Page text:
Category: Child / Adolescent - Anxiety

PS12- #B53 - Predicting Compliance in a Bibliotherapy Treatment for Child Anxiety Disorders

Saturday, Nov 18
1:30 PM – 2:30 PM
Location: Indigo CDGH

Keywords: Child Anxiety

Anxiety is a common problem among children, and can lead to detriments in quality of life. Cognitive behavioral treatments (CBT) have shown to be effective in treating children with anxiety disorders however, standard CBT can also be expensive and difficult to access. Bibliotherapy is a less costly option and is accessible to families even in areas without qualified treatment providers. This type of treatment delivery method has proven to be effective for some families seeking help for their child’s anxiety; however, compliance is often problematic – meaning that although some families will benefit, others will require a more intensive approach. However, it is not known which factors relate to treatment compliance. In other areas (e.g., substance abuse), however, the stage of change model has been helpful in understanding when someone is ready to commit to treatment. Therefore, in the current study it was hypothesized that parent and child stage of change would be related to compliance in a bibliotherapy treatment for child anxiety disorders. Parent-child collaboration was explored as well as the bibliotherapy treatment required that the parent and child work together to complete the treatment program. To test this hypothesis, 15 children with anxiety disorders and their parents were given materials to complete a 14 week cognitive behavioral bibliotherapy treatment. Prior to commencing the program they completed measures reporting on stage and change and parent-child collaboration. Compliance was measured with unannounced quizzes on the bibliotherapy materials administered to parents at approximately the 3rd, 4th, 7th, and 9thweeks of treatment.  Preliminary analyses failed to find an effect for either stage of change or parent-child collaboration, suggesting that predicting who will be successful with this type of treatment may prove difficult.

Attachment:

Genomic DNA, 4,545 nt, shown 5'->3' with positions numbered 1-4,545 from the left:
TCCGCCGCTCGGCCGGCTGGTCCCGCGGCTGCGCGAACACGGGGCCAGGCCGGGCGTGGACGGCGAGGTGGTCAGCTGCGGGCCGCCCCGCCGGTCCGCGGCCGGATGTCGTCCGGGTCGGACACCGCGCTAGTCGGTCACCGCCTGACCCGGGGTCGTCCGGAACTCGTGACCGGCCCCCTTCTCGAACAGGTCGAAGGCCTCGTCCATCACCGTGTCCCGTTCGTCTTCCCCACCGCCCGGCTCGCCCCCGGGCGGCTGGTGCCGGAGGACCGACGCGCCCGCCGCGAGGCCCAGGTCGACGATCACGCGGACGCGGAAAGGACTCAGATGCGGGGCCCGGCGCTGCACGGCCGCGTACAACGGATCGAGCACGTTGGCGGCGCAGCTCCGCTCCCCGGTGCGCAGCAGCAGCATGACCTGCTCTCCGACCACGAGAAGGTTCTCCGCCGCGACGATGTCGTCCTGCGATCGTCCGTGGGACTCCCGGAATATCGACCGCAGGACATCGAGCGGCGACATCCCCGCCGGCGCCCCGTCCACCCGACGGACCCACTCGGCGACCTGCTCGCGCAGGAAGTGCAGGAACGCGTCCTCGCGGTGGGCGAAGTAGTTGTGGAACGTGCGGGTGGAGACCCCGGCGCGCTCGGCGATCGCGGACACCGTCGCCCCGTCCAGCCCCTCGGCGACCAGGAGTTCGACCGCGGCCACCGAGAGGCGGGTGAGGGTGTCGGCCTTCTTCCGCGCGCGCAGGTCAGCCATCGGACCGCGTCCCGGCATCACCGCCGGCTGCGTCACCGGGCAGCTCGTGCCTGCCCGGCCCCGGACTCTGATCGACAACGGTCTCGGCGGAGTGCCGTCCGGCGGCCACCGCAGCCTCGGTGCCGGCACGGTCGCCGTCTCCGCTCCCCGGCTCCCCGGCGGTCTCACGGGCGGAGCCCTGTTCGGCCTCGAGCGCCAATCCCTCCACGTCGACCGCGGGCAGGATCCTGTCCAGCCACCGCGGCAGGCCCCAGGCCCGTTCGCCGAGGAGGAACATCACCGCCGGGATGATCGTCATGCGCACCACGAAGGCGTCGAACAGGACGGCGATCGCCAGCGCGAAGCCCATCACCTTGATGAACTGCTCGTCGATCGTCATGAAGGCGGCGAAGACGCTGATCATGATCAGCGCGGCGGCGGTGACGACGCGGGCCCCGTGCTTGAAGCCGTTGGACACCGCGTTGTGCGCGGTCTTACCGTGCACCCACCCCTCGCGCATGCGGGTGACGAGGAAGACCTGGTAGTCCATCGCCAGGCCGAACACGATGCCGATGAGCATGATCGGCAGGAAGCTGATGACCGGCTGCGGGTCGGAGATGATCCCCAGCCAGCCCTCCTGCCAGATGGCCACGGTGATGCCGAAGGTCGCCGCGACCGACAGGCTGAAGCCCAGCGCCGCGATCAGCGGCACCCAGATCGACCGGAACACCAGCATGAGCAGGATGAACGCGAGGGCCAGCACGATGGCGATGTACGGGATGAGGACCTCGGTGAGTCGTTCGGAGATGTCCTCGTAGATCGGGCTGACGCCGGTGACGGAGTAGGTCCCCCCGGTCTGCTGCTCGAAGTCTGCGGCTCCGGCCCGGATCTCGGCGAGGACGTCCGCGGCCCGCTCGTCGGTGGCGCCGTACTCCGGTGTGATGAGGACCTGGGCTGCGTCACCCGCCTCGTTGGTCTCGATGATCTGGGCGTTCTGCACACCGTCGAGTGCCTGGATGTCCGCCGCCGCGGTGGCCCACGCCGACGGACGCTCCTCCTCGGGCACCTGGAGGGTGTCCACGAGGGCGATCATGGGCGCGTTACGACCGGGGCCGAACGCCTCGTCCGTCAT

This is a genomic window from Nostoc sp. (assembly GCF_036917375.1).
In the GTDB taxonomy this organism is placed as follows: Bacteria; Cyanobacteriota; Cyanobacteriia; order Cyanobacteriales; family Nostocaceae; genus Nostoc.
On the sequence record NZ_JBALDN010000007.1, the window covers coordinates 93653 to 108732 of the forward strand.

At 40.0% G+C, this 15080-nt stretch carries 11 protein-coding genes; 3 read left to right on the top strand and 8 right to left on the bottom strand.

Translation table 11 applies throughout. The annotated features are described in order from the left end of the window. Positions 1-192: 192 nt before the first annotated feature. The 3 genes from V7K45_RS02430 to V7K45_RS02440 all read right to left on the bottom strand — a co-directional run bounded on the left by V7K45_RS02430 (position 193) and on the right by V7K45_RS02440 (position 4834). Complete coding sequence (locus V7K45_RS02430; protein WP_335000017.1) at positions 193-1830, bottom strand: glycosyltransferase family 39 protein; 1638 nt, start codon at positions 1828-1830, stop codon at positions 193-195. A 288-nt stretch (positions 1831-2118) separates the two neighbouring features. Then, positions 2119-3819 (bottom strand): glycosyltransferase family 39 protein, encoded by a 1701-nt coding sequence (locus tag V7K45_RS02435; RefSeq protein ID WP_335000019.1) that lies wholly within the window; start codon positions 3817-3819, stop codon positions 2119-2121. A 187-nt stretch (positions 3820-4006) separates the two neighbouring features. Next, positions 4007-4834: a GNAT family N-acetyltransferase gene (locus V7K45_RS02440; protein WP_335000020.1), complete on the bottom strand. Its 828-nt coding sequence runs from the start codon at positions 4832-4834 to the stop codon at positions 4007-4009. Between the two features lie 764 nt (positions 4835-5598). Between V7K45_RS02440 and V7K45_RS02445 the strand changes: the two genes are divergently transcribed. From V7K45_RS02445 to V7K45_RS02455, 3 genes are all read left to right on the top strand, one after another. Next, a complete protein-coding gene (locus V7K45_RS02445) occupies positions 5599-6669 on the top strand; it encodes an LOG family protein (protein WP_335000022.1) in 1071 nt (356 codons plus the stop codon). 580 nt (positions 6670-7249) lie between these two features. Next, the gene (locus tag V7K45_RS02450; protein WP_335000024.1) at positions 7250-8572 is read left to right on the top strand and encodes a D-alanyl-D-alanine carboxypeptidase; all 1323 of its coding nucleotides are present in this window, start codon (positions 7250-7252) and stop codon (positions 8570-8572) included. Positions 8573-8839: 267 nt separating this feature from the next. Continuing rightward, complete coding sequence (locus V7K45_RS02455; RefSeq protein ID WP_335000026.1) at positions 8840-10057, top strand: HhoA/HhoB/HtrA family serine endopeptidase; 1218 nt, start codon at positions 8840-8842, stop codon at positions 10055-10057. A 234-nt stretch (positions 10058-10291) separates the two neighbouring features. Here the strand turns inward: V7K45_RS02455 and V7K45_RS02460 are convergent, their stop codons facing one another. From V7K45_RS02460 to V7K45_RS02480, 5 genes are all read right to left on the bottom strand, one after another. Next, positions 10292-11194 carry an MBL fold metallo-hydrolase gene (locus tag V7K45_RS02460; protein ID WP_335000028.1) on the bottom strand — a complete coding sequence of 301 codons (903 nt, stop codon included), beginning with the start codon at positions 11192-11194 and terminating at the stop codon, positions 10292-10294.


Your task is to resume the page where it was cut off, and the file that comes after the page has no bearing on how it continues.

Savannah R. Garza

University of Texas Rio Grande Valley
Elsa, Texas

Venessa Candanoza

University of Texas Rio Grande Valley, Texas

Laura Seligman

Associate Professor
The University of Texas Rio Grande Valley
Edinburg, Texas

Joseph D. Hovey

Professor & Chair
University of Texas Rio Grande Valley
Edinburg, Texas